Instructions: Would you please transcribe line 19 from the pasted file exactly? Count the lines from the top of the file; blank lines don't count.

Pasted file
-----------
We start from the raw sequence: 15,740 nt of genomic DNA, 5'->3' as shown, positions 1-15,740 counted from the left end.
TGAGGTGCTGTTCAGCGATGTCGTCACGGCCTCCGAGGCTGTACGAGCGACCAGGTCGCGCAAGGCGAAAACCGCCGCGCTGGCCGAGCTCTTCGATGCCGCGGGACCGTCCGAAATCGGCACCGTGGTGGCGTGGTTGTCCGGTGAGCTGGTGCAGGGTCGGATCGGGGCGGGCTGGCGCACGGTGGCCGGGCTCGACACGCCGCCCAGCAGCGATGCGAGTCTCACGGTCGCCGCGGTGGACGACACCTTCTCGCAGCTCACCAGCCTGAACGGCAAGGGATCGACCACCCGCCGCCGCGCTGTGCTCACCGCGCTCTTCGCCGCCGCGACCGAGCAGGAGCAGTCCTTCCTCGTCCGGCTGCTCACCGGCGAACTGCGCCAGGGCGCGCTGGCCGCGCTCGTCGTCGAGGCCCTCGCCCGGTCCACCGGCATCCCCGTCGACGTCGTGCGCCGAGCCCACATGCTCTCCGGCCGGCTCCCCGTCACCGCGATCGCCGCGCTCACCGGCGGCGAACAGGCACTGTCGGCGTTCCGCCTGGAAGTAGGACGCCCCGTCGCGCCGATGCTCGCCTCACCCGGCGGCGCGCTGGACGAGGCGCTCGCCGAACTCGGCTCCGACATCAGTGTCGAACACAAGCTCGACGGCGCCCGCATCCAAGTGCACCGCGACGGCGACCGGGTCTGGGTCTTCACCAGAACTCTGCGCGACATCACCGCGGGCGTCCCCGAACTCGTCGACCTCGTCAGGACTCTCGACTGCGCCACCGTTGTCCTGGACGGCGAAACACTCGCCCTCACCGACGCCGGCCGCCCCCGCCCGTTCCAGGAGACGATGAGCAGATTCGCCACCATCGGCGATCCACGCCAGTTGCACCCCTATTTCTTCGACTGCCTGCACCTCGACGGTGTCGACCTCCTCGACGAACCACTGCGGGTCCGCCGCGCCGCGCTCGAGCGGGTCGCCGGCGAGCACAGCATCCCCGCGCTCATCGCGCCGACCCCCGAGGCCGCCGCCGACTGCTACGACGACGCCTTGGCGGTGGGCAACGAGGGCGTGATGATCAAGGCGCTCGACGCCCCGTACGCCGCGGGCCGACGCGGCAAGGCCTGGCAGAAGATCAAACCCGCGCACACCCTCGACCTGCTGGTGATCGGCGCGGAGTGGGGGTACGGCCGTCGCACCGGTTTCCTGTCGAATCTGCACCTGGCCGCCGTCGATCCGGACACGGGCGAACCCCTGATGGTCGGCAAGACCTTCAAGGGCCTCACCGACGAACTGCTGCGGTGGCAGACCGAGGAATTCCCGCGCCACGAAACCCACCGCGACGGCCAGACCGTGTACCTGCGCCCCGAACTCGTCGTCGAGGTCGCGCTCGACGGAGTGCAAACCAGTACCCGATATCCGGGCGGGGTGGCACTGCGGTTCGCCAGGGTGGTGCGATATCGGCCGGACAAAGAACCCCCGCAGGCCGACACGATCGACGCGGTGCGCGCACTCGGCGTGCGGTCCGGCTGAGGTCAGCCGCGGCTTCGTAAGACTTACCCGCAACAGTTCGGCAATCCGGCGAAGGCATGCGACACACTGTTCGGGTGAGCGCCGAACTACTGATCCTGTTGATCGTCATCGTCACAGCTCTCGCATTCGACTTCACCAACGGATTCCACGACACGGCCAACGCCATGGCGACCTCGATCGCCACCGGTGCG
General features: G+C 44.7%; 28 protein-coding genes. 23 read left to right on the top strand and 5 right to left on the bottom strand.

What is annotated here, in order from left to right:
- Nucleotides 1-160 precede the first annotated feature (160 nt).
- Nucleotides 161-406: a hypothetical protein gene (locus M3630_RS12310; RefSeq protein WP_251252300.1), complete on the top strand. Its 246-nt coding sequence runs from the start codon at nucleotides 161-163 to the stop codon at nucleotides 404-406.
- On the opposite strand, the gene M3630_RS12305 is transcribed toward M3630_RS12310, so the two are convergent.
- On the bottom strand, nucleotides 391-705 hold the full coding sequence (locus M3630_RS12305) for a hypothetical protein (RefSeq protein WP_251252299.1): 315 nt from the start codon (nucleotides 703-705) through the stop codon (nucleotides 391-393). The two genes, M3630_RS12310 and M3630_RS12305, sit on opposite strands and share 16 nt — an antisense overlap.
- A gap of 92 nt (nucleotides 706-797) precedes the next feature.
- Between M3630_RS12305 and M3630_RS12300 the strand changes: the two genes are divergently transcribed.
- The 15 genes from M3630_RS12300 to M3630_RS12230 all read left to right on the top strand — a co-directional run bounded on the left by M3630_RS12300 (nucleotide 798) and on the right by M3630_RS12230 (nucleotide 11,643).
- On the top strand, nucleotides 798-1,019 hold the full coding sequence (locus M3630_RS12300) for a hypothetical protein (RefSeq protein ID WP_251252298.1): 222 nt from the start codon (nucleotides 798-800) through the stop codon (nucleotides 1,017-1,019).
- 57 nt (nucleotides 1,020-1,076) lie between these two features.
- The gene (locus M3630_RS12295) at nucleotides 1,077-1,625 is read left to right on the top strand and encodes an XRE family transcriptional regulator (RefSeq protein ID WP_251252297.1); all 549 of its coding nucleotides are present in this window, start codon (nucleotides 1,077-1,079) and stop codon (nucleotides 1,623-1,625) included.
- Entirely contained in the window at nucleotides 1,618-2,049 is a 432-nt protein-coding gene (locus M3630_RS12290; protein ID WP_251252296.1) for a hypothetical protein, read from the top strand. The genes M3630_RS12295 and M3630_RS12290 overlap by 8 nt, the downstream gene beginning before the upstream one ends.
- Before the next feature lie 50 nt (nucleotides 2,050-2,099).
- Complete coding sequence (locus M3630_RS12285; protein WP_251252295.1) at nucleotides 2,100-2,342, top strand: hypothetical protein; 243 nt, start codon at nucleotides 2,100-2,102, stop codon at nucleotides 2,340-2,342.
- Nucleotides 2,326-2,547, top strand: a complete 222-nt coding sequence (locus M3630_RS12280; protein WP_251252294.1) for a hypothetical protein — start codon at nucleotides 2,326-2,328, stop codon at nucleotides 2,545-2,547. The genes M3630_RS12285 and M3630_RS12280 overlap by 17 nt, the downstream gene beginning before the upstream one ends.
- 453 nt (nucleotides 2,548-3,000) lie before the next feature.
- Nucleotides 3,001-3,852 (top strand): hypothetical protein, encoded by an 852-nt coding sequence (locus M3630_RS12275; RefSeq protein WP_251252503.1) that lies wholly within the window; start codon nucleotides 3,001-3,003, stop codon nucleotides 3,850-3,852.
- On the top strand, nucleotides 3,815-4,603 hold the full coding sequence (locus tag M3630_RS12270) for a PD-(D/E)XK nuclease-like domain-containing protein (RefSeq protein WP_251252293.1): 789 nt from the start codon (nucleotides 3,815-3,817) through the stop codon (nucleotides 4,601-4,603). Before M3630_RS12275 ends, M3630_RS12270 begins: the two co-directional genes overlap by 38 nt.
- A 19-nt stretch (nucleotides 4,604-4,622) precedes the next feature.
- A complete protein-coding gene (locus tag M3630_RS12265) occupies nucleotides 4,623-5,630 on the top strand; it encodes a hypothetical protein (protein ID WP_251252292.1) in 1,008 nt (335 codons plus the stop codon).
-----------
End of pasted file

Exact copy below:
- 453 nt (nucleotides 2,548-3,000) lie before the next feature.